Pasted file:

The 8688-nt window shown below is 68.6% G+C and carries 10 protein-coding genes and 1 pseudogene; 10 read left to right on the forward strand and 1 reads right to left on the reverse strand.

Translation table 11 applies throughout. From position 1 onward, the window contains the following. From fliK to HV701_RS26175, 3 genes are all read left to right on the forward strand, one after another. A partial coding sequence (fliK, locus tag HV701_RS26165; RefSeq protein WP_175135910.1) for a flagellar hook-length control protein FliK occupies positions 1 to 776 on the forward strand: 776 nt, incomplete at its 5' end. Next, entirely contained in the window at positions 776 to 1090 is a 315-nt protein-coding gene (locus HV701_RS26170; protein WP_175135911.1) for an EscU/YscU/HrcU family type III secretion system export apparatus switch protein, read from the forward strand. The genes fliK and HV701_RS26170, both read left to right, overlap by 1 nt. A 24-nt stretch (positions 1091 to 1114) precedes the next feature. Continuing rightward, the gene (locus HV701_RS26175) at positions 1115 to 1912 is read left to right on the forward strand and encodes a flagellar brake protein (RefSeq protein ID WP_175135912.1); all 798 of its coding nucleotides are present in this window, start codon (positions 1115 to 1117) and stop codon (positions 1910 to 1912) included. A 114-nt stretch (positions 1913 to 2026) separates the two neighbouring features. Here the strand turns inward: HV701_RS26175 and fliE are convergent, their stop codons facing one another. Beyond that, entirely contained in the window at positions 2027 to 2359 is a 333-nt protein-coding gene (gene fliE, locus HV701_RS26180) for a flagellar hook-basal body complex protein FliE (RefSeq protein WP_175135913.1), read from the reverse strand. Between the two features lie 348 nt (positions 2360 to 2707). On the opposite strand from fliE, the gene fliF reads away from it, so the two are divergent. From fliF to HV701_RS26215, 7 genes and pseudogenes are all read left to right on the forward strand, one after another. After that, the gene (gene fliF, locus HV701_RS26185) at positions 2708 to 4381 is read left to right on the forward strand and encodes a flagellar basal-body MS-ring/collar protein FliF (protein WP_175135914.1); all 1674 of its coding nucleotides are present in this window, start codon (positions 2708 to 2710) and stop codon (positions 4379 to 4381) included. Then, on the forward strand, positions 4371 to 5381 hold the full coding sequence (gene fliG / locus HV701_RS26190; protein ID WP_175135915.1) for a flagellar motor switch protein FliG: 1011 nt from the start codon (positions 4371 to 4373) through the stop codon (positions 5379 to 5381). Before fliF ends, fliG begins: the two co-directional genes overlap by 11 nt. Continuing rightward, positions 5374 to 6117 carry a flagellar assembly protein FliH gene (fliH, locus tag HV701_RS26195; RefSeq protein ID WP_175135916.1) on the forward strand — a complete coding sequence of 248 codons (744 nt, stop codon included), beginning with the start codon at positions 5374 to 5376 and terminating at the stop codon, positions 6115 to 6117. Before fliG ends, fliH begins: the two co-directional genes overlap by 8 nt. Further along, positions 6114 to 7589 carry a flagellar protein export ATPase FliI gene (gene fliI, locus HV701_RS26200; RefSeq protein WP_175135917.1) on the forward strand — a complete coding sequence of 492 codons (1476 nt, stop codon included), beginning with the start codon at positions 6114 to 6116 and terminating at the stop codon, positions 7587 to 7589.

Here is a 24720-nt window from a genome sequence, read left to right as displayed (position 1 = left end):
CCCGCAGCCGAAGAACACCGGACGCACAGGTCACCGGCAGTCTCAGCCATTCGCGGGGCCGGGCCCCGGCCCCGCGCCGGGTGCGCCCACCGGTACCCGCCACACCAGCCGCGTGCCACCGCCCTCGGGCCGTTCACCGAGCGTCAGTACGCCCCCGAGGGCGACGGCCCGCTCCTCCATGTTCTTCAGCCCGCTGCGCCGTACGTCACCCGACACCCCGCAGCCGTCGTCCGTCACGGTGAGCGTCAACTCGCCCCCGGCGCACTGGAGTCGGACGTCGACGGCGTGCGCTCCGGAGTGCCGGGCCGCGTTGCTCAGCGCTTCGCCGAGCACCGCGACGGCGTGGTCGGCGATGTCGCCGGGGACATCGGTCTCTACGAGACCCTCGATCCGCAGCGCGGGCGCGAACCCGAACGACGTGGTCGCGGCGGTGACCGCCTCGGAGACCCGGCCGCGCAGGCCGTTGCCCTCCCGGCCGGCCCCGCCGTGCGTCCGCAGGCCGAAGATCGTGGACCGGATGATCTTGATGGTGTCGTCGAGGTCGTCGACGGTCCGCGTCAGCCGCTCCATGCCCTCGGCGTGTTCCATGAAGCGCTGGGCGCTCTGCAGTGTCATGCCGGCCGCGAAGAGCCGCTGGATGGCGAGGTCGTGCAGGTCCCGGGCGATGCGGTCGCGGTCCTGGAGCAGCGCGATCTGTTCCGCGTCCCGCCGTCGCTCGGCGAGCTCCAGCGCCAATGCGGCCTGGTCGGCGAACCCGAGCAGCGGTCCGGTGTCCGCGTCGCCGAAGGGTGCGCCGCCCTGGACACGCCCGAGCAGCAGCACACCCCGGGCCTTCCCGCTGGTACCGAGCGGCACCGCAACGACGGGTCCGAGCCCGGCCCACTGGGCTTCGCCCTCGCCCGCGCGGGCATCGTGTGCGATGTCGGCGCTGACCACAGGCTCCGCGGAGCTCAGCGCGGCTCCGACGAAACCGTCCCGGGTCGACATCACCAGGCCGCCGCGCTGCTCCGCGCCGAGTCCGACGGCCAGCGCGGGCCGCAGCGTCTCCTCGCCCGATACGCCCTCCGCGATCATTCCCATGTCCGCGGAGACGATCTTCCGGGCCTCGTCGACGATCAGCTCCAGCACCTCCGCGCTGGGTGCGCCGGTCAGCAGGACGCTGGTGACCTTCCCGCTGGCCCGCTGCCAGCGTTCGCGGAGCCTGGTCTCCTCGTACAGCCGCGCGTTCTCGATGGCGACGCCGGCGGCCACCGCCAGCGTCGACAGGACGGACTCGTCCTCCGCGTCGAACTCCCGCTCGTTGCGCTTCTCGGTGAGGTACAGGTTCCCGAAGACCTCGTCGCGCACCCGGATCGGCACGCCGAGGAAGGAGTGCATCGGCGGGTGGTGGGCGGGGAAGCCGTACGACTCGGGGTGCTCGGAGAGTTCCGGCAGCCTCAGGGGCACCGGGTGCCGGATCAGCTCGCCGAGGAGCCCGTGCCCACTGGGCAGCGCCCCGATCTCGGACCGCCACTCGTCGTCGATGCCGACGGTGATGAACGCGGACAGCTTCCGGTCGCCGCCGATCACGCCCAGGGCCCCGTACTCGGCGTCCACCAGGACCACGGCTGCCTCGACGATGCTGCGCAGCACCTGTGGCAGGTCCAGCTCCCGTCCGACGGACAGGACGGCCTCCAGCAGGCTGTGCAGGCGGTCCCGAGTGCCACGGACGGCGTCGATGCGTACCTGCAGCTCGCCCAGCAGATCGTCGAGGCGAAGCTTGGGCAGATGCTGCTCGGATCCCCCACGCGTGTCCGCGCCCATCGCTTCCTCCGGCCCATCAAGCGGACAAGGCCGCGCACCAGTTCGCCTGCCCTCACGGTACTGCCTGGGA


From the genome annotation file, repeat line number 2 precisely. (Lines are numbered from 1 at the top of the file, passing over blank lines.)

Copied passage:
Translation table 11 applies throughout. From position 1 onward, the window contains the following. From fliK to HV701_RS26175, 3 genes are all read left to right on the forward strand, one after another. A partial coding sequence (fliK, locus tag HV701_RS26165; RefSeq protein WP_175135910.1) for a flagellar hook-length control protein FliK occupies positions 1 to 776 on the forward strand: 776 nt, incomplete at its 5' end. Next, entirely contained in the window at positions 776 to 1090 is a 315-nt protein-coding gene (locus HV701_RS26170; protein WP_175135911.1) for an EscU/YscU/HrcU family type III secretion system export apparatus switch protein, read from the forward strand. The genes fliK and HV701_RS26170, both read left to right, overlap by 1 nt. A 24-nt stretch (positions 1091 to 1114) precedes the next feature. Continuing rightward, the gene (locus HV701_RS26175) at positions 1115 to 1912 is read left to right on the forward strand and encodes a flagellar brake protein (RefSeq protein ID WP_175135912.1); all 798 of its coding nucleotides are present in this window, start codon (positions 1115 to 1117) and stop codon (positions 1910 to 1912) included. A 114-nt stretch (positions 1913 to 2026) separates the two neighbouring features. Here the strand turns inward: HV701_RS26175 and fliE are convergent, their stop codons facing one another. Beyond that, entirely contained in the window at positions 2027 to 2359 is a 333-nt protein-coding gene (gene fliE, locus HV701_RS26180) for a flagellar hook-basal body complex protein FliE (RefSeq protein WP_175135913.1), read from the reverse strand. Between the two features lie 348 nt (positions 2360 to 2707). On the opposite strand from fliE, the gene fliF reads away from it, so the two are divergent. From fliF to HV701_RS26215, 7 genes and pseudogenes are all read left to right on the forward strand, one after another. After that, the gene (gene fliF, locus HV701_RS26185) at positions 2708 to 4381 is read left to right on the forward strand and encodes a flagellar basal-body MS-ring/collar protein FliF (protein WP_175135914.1); all 1674 of its coding nucleotides are present in this window, start codon (positions 2708 to 2710) and stop codon (positions 4379 to 4381) included. Then, on the forward strand, positions 4371 to 5381 hold the full coding sequence (gene fliG / locus HV701_RS26190; protein ID WP_175135915.1) for a flagellar motor switch protein FliG: 1011 nt from the start codon (positions 4371 to 4373) through the stop codon (positions 5379 to 5381). Before fliF ends, fliG begins: the two co-directional genes overlap by 11 nt. Continuing rightward, positions 5374 to 6117 carry a flagellar assembly protein FliH gene (fliH, locus tag HV701_RS26195; RefSeq protein ID WP_175135916.1) on the forward strand — a complete coding sequence of 248 codons (744 nt, stop codon included), beginning with the start codon at positions 5374 to 5376 and terminating at the stop codon, positions 6115 to 6117. Before fliG ends, fliH begins: the two co-directional genes overlap by 8 nt. Further along, positions 6114 to 7589 carry a flagellar protein export ATPase FliI gene (gene fliI, locus HV701_RS26200; RefSeq protein WP_175135917.1) on the forward strand — a complete coding sequence of 492 codons (1476 nt, stop codon included), beginning with the start codon at positions 6114 to 6116 and terminating at the stop codon, positions 7587 to 7589.